Institutional Affiliation: Northwestern University
|Financing Entrepreneurship through the Tax Code: Angel Investor Tax Credits|
with : w26486
A central issue in public finance is the tradeoff between maintaining tax revenues and using the tax code to incentivize particular economic activities. One important dimension of this tradeoff is whether incentive policies are used in practice as policymakers intend. This paper examines one particular tax program that many U.S. states use to stimulate entrepreneurship. Specifically, angel tax credits subsidize wealthy individuals’ investments in startups. This paper finds that these programs have no measurable effect on local entrepreneurial activity or beneficiary company outcomes, despite increasing some measures of angel activity. This appears to reflect the programs failing to screen out financially unconstrained firms and often being used for tax arbitrage. Over 90 percent of benefic...
|Capital Destruction and Economic Growth: The Effects of Sherman's March, 1850-1920|
with , : w25392
Using General William Sherman’s 1864–65 military march through Georgia, South Carolina, and North Carolina during the American Civil War, this paper studies the effect of capital destruction on medium and long-run local economic activity, and the role of financial markets in the recovery process. We match an 1865 US War Department map of Sherman’s march to county-level demographic, agricultural, and manufacturing data from the 1850-1920 US Censuses. We show that the capital destruction induced by the March led to a large contraction in agricultural investment, farming asset prices, and manufacturing activity. Elements of the decline in agriculture persisted through 1920. Using information on local banks and access to credit, we argue that the underdevelopment of financial markets played a ...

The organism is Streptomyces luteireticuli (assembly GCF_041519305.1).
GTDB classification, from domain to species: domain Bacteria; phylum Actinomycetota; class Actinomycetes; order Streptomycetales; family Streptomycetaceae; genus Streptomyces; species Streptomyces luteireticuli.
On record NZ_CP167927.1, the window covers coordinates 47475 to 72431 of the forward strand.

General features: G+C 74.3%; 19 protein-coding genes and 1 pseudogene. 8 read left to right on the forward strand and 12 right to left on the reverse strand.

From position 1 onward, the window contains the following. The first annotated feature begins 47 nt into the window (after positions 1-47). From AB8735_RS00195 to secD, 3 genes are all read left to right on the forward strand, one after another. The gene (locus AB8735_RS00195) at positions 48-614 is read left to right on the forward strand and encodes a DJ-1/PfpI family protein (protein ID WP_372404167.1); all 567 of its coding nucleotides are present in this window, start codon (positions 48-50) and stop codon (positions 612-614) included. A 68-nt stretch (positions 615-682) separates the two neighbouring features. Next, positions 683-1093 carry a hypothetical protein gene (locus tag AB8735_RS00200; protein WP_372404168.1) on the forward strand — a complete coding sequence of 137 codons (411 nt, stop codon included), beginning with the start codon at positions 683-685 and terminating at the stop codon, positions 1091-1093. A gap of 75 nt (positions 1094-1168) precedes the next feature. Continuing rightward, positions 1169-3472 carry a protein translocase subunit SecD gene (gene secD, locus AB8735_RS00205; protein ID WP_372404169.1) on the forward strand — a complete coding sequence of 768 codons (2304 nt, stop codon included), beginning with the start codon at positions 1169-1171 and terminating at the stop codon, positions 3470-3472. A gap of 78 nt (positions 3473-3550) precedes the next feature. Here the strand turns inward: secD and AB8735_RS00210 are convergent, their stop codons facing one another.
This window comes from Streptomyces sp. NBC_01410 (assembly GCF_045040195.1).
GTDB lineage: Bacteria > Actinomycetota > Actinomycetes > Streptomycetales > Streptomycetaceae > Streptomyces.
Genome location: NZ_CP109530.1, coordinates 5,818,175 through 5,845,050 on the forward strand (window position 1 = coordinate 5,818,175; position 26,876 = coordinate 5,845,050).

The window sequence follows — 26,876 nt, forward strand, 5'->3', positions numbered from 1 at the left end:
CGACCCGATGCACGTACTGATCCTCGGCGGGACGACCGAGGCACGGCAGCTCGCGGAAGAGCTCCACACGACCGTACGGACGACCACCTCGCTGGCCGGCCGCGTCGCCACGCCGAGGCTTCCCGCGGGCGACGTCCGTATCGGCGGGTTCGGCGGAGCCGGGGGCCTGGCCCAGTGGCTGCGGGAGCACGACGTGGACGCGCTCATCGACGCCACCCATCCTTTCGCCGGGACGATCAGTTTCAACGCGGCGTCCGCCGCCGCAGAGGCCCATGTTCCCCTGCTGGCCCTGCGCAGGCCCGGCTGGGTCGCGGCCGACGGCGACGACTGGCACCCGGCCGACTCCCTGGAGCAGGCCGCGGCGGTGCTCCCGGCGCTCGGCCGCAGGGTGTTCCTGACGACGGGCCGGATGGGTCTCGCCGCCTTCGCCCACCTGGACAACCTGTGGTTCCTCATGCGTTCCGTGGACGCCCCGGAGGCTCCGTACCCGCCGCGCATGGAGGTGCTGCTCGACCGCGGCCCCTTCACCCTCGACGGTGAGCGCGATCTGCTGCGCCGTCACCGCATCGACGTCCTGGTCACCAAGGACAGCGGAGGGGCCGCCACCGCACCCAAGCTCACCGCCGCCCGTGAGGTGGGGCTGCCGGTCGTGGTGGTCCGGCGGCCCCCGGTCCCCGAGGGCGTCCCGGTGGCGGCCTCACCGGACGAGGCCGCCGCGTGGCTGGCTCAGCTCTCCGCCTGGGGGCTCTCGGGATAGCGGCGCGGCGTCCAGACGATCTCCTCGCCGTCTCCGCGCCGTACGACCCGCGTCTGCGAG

|Private Equity and Financial Fragility during the Crisis|
with , : w23626
Do private equity firms contribute to financial fragility during economic crises? We find that during the 2008 financial crisis, PE-backed companies increased investments relative to their peers, while also experiencing greater equity and debt inflows. The effects are stronger among financially constrained companies and those whose private equity investors had more resources at the onset of the crisis. PE-backed companies consequentially experienced higher asset growth and increased market share during the crisis.
Published: Shai Bernstein & Josh Lerner & Filippo Mezzanotti, 2019. "Private Equity and Financial Fragility during the Crisis," The Review of Financial Studies, vol 32(4), pages 1309-1373.